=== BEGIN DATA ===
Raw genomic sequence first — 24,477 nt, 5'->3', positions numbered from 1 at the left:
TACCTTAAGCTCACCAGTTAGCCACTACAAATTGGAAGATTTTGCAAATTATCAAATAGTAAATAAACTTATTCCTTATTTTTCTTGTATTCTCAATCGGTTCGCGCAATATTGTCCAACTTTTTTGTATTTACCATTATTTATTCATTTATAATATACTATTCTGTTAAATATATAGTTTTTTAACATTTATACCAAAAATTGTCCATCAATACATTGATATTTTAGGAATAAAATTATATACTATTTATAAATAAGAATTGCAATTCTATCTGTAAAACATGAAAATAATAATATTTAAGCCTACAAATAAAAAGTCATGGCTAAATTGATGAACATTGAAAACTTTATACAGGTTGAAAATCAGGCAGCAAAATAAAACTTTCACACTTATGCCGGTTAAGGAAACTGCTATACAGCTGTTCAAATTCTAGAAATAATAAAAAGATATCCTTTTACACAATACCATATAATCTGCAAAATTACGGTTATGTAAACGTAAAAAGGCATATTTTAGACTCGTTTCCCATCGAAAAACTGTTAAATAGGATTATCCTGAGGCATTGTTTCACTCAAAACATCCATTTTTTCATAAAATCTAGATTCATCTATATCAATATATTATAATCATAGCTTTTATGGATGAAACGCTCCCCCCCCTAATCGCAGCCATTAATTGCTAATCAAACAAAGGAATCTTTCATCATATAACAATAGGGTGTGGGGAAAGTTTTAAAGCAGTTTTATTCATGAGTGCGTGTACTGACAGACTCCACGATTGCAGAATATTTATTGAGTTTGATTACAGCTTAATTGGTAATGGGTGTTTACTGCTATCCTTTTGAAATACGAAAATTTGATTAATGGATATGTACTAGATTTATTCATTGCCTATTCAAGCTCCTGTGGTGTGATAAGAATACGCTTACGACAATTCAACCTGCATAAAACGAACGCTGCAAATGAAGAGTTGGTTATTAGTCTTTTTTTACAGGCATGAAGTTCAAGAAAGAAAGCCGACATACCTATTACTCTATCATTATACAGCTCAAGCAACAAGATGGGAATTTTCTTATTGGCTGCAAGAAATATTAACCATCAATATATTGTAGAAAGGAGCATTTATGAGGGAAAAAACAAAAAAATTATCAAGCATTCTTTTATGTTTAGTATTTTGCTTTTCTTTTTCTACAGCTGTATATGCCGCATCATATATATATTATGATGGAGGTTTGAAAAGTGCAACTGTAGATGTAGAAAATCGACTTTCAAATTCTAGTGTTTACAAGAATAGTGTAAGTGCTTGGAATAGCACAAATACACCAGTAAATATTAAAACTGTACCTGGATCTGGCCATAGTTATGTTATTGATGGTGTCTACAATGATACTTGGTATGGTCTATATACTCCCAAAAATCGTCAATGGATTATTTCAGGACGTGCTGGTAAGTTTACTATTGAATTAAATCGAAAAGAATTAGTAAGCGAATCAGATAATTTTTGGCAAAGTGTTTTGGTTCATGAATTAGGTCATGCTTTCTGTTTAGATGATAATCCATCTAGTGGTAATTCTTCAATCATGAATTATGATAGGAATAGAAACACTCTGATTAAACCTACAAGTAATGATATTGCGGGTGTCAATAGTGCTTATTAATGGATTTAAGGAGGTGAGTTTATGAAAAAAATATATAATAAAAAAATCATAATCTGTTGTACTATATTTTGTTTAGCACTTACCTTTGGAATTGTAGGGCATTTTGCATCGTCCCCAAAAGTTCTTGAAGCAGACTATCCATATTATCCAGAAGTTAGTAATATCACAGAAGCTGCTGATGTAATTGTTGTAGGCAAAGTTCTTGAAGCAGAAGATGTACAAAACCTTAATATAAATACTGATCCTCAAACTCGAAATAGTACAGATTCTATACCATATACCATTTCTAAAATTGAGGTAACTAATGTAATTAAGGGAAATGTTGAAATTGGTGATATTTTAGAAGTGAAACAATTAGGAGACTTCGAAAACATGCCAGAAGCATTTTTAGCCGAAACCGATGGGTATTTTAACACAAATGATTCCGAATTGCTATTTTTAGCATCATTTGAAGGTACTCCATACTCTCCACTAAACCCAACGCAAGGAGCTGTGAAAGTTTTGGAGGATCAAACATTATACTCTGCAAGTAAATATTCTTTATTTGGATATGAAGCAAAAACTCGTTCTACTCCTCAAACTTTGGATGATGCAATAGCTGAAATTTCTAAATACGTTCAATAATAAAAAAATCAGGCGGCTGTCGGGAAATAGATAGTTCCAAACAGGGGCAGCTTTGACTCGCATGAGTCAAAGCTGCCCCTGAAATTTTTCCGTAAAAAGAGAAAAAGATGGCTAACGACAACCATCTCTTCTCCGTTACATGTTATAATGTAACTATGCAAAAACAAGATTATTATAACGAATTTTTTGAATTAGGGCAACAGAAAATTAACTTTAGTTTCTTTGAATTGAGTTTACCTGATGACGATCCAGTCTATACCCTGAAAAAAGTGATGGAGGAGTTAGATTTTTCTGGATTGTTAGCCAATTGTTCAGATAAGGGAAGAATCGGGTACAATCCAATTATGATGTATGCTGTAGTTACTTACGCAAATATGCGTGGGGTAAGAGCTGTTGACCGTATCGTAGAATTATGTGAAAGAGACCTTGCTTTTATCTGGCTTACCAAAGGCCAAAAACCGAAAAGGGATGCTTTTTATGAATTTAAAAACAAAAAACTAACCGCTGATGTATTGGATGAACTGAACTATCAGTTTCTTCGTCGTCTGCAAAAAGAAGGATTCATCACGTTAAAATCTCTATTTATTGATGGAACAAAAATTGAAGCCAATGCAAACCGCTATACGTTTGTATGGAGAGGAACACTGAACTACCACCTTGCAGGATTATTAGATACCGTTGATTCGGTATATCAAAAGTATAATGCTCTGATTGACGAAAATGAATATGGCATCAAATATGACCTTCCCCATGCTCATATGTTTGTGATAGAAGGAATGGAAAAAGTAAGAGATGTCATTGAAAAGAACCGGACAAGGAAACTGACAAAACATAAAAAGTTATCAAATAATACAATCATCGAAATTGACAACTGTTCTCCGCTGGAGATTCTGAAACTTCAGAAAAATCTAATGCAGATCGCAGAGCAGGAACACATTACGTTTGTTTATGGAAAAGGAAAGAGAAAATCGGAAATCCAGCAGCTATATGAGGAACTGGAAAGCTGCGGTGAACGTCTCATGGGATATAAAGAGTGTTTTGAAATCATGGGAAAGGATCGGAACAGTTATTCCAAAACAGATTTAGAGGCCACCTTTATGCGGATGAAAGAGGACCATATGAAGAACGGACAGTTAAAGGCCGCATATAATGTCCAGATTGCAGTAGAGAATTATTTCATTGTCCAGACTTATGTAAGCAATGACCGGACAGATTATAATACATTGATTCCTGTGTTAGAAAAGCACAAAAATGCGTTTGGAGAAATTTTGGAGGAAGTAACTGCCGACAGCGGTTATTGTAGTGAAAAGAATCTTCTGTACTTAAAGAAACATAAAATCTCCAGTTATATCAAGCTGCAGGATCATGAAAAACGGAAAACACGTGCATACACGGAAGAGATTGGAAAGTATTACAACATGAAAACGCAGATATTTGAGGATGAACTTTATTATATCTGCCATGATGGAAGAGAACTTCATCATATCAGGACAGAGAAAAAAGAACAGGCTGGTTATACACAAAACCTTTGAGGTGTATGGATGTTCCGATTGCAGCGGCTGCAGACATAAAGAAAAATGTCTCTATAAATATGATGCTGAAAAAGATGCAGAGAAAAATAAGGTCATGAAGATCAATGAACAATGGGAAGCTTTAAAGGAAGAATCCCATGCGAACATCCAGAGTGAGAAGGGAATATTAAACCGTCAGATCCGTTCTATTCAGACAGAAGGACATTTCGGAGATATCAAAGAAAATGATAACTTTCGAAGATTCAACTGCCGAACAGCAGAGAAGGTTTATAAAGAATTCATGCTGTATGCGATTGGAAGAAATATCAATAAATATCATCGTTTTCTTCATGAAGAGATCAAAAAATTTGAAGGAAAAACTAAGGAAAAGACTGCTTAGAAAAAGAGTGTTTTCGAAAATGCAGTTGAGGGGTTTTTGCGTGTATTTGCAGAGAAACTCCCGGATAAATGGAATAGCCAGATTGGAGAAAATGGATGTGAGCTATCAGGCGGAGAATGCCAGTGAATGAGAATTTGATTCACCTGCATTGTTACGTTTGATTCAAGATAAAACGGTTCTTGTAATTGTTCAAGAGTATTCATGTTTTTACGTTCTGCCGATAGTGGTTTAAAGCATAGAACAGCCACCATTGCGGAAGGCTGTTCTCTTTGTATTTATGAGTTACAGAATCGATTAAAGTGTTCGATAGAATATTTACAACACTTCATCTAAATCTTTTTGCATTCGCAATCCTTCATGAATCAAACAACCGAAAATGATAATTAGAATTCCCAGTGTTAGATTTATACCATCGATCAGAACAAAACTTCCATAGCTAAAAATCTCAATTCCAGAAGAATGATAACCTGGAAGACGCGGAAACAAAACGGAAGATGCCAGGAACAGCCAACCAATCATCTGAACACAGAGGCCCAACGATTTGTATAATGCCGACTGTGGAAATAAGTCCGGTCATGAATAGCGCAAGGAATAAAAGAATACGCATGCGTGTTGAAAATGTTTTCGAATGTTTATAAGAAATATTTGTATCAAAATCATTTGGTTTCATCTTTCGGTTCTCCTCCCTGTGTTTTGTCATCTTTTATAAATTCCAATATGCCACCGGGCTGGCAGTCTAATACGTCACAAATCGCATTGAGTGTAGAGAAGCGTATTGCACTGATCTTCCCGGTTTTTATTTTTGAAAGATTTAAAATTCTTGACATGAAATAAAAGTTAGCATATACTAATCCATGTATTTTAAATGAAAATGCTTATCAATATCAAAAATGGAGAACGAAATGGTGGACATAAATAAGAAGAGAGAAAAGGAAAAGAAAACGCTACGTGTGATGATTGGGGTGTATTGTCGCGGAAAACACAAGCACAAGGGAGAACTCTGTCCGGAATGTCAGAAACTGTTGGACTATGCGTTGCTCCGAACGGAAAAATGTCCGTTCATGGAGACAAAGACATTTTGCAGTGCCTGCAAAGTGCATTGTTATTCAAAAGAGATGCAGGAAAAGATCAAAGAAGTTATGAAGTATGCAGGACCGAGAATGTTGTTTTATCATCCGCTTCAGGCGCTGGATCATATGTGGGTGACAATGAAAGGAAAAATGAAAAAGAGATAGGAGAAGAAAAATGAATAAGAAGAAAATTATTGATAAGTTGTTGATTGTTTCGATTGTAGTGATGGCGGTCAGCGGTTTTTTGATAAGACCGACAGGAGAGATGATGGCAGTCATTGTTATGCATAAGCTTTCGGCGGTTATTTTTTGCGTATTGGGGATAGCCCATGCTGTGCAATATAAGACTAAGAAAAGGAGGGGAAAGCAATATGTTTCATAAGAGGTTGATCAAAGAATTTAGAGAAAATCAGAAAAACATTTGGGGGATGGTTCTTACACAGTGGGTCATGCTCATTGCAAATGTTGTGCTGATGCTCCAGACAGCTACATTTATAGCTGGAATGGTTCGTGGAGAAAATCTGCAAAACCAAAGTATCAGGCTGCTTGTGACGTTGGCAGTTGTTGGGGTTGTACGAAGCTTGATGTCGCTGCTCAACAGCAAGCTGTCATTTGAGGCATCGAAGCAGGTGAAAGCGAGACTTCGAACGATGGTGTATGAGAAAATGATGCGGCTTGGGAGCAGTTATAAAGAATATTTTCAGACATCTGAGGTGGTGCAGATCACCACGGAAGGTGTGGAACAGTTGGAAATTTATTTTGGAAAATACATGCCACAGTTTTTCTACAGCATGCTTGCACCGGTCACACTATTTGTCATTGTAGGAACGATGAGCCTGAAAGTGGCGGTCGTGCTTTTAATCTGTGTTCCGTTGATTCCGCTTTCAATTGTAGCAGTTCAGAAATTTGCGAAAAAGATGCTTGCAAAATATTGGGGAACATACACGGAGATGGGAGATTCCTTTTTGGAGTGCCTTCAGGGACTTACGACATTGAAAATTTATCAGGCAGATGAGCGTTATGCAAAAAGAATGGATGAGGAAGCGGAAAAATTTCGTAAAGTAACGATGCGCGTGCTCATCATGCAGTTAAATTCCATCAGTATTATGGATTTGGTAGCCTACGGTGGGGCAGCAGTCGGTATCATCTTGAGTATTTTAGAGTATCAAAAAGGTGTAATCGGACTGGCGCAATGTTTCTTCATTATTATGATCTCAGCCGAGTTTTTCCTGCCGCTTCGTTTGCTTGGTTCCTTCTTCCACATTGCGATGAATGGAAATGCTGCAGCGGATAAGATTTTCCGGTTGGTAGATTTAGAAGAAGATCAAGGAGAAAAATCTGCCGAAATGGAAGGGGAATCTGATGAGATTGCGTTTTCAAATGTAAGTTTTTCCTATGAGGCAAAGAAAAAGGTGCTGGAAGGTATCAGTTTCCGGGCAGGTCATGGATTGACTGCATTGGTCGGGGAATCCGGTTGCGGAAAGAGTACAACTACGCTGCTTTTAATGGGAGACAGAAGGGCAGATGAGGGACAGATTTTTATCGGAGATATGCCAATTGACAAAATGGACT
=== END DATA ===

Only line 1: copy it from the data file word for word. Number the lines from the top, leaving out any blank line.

Raw genomic sequence first — 24,477 nt, 5'->3', positions numbered from 1 at the left: